Are you using models? Code igniter doesn't enforce this, but using models in addition to controllers and views is a good way to have a shorter controller function. Alternatively, you could place some of the functions in your own helper, then import it.

And if you want to set some default values for the entire constructor, you can use the class constructor. This is outlined here:

share|improve this answer
Thanks Stuart. Yup, using models, though I don't care for Codeigniter's retstrictive view of Models. Codeigniter's documentation basically says you only put db queries in models. I'd like to move a lot of my logic to my model but this seems to go against the codeigniter idea that model=db. Agreed? – Cory House Feb 10 '09 at 14:31
Yes, it's intended that models are just an extra layer for dealing with data, as usual in the MVC approach. If you want to stick to the code igniter "rules", best best is to use the private functions. Or if they're going to be reusable functions, write them in a helper. – Stuart Feb 10 '09 at 14:36

A Service Layer would help.

share|improve this answer
I believe I understand the gist of a service layer, but could you clarify a bit with an example? – Cory House Feb 11 '09 at 23:49
If I remember correctly, had a decent Service Layer implementation. Take a peek inside the sources. Here's another pretty simple explanation: Also, check out this piece of code Good luck! – Adrian Grigore Feb 12 '09 at 9:03

If you want to keep your logic in the same controller, you can simulate a private method by placing an underscore before the function name, eg: _myMethod(). Like the link says, an underscore before the function name, prevents CI from calling it from the URL. You could, for instance, create _delete(), _preview(), _order() etc. methods in the Categories controller. If, however, you use the same logic to delete, preview, order etc. other stuff, maybe you should move these methods in a model or helper.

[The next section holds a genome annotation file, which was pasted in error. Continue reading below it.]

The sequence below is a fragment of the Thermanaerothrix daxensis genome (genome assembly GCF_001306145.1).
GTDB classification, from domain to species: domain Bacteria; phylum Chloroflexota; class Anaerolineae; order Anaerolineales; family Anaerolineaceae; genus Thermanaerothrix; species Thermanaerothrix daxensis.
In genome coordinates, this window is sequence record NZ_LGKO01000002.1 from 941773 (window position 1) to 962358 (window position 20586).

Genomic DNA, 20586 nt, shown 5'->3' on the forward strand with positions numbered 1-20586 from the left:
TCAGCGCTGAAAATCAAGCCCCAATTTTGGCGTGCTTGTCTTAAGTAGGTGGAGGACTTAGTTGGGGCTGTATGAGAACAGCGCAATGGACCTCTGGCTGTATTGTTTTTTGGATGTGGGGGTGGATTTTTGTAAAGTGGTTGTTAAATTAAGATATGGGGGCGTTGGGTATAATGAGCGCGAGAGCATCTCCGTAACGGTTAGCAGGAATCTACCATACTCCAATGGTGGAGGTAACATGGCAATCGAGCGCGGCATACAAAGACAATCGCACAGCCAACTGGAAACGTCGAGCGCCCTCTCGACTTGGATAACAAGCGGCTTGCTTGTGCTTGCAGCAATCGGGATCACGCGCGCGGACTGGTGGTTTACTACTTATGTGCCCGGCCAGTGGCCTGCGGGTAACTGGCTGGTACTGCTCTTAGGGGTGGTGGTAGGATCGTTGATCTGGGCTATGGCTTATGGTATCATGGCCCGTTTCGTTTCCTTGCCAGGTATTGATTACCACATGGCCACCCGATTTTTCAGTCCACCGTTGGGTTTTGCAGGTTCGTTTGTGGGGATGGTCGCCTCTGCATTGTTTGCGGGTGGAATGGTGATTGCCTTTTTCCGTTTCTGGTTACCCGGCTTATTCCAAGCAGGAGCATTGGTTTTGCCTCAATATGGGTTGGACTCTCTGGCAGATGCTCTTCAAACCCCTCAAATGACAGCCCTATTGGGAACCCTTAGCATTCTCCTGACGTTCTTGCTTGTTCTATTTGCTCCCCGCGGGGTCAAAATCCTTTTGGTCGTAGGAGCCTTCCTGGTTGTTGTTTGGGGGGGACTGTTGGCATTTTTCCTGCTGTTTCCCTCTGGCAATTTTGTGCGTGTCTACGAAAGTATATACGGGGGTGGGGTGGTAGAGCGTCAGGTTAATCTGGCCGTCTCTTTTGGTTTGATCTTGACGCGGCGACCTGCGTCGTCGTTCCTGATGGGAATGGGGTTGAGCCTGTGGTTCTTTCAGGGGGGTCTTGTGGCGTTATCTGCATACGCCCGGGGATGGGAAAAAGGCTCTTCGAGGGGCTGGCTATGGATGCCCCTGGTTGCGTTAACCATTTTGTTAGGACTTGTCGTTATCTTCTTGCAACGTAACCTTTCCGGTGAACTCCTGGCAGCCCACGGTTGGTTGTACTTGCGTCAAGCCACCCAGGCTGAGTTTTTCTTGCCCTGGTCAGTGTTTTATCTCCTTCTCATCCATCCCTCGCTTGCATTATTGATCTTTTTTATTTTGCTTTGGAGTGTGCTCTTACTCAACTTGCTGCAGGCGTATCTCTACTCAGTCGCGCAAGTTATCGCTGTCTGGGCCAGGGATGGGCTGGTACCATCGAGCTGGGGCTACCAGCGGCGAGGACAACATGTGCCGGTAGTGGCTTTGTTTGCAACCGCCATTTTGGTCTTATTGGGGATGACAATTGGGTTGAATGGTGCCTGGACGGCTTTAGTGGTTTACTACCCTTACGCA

share|improve this answer

Personally, I think you're doing too much with a single controller method. One of the first things I would do is separate your CRUD (Create Read Update Delete) functions as separate methods. For example, your example is for working with "categories", why not have a separate "categories" controller?

class Categories extends Controller
  function __construct()

  function index() 
    //display logic/code here

  function edit()
    //get the category to update from the post or url for editing
    //do the editing, etc

  function delete()
    //delete the category

  function add()
    //create the new category

Your URLs would reference the categories controller: etc.

The second thing I'd suggest is upgrading to CodeIgniter 1.7.1 - the updated form_validation library makes it easy to move all of your validation rules to a separate config file.

share|improve this answer
Thanks for the post JayTee. I agree both ideas are a step in the right direction. This was the first controller I built in codeigniter and I was still learning best practices within its constraints. It slowly grew too large. – Cory House Mar 6 '09 at 14:15

Try looking into the _remap() function of the controller in codeigniter.

Using it you can keep the common code in the _remap function, and then call any other function from within _remap for delete, update etc (based on the uri_segment(3)).

share|improve this answer

What version of PHP are you using? PHP 5 has support for real OO, so you can declare private function that will be treated as such by the interpreter:

private function foo(){

If you want classes that extend your class (child classes) to have access to the function, replace private with protected.

I've never used CodeIgnniter so I'm afraid I can't help you with your specific problem domain. However, refactoring a function that's grown to long is a very common problem, with common solutions. Martin Fowler is a smart guy who's written some books on the topic that are well-regarded, so you might see if you can find one of his books. There are also tutorials online to get you started refactoring.

share|improve this answer
Thanks for the answer Jeremy. I'm familiar with general refactoring principles, just trying to figure out the best approach when working in the constraints of Codeigniter. – Cory House Feb 10 '09 at 14:14

You could put common functions in a library and call it.